Faith CAL, part 2

Previously: part 1

In the second part of this crochet-along afghan pattern, we’ve gone from this:

To this!

This section of the pattern involved first squaring-off the centre motif — I wanted to call it a circle, but I guess it’s more of a blobby octagon? Anyway, it magically transforms to a square through using stitches with different heights across each side: triples, then doubles, then half-doubles, then singles, and then reverse it all on the way to the next corner.

After the square came the construction of this funky mesh, which uses both bead and puff stitches for lots of texture. I messed up on my second row of bead stitches; somehow they crossed in my mind with popcorn stitches and I added a slip stitch / chain when finishing each one off. This left me with a lot of extra stitches to account for when I started the next row! Fortunately I noticed before I got too far along, and was able to fudge some adjustments instead of having to frog it. Ordinarily I might have gone back and redone it correctly, but bead stitches are so terribly tedious…

I do have some rippling as a result, but it’s not dire, and I think once I go on to part 3 things will start to even out again. And as this is still just a small centre portion of what will be a much larger blanket… well, nobody’s going to notice once it’s actually in use!

Even the back has its own sort of prettiness, now that I finally bit the bullet and sewed in all of my ends. Note to future self: sew your ends after every section from now on.

Onward and upward!

4 thoughts on “Faith CAL, part 2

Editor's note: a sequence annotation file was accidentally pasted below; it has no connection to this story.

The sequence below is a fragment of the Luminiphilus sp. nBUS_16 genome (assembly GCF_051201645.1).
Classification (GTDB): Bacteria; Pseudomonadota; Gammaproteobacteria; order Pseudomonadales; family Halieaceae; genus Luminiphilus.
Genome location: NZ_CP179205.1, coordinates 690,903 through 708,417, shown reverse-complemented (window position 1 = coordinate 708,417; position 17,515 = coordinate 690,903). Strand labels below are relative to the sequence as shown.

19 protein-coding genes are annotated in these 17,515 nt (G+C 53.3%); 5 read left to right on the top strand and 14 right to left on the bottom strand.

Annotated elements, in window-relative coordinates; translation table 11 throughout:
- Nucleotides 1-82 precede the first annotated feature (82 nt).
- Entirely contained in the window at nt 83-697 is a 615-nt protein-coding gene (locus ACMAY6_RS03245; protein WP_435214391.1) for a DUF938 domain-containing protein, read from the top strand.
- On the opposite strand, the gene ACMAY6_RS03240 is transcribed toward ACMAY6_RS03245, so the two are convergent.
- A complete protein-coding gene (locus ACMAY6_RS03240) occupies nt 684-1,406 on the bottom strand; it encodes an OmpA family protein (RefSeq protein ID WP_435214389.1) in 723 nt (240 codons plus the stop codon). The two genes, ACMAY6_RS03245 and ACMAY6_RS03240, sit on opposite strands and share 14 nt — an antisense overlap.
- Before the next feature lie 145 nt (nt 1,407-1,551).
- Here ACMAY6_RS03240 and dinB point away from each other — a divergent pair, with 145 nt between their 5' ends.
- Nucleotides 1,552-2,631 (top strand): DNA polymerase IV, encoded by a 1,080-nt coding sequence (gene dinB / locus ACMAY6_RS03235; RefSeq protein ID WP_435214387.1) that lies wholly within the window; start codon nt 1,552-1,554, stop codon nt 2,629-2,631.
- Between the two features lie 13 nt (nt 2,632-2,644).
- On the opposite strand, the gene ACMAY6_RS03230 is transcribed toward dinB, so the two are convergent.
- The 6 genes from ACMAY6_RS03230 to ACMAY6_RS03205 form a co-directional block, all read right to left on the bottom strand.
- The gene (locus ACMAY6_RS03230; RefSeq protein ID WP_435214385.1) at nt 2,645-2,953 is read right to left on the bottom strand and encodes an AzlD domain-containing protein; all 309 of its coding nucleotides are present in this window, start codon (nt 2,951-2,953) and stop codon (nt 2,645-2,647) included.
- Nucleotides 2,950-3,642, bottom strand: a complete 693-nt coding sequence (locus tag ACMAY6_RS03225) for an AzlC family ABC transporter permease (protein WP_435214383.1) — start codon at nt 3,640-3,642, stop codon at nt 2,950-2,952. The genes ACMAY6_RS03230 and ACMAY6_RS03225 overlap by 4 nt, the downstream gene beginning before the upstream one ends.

1. I love everything about this. I am crocheting vicariously through you. Which is great because then I don’t have to crochet. Do you do the bobble stitch (light blue) and then work the green overtop of some kind of netting?

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    • Ah, so that section looks more complicated than it actually is! Basically you have three rows in play: green, blue, green. In the first green row (anchored to the mustard), you make a mesh: a row of chain stitches, anchored with alternating single and treble crochets. It looks something like a series of lowercase Ms when it’s done.

      Then with the blue, you’re still chaining across, but you anchor it with a single crochet on top of the green trebles, and with a puff stitch on top of the green singles (at this point you have evened up the overall height). With the third row of green, again you’re chaining across. You anchor it with front-post stitches (which wrap around the stitch beneath instead of going into their top as usual). So you’re wrapping around the tops of the puff stitches, but over the green-treble-blue-singles, you do a front-post treble around the first green row beneath.

      The effect is that it looks like those tall green stitches are one long thing, but there’s actually a blue stitch tucked in behind them. If you look at the picture of the back, you can see how the whole blue chain ends up tucked in behind all the green.

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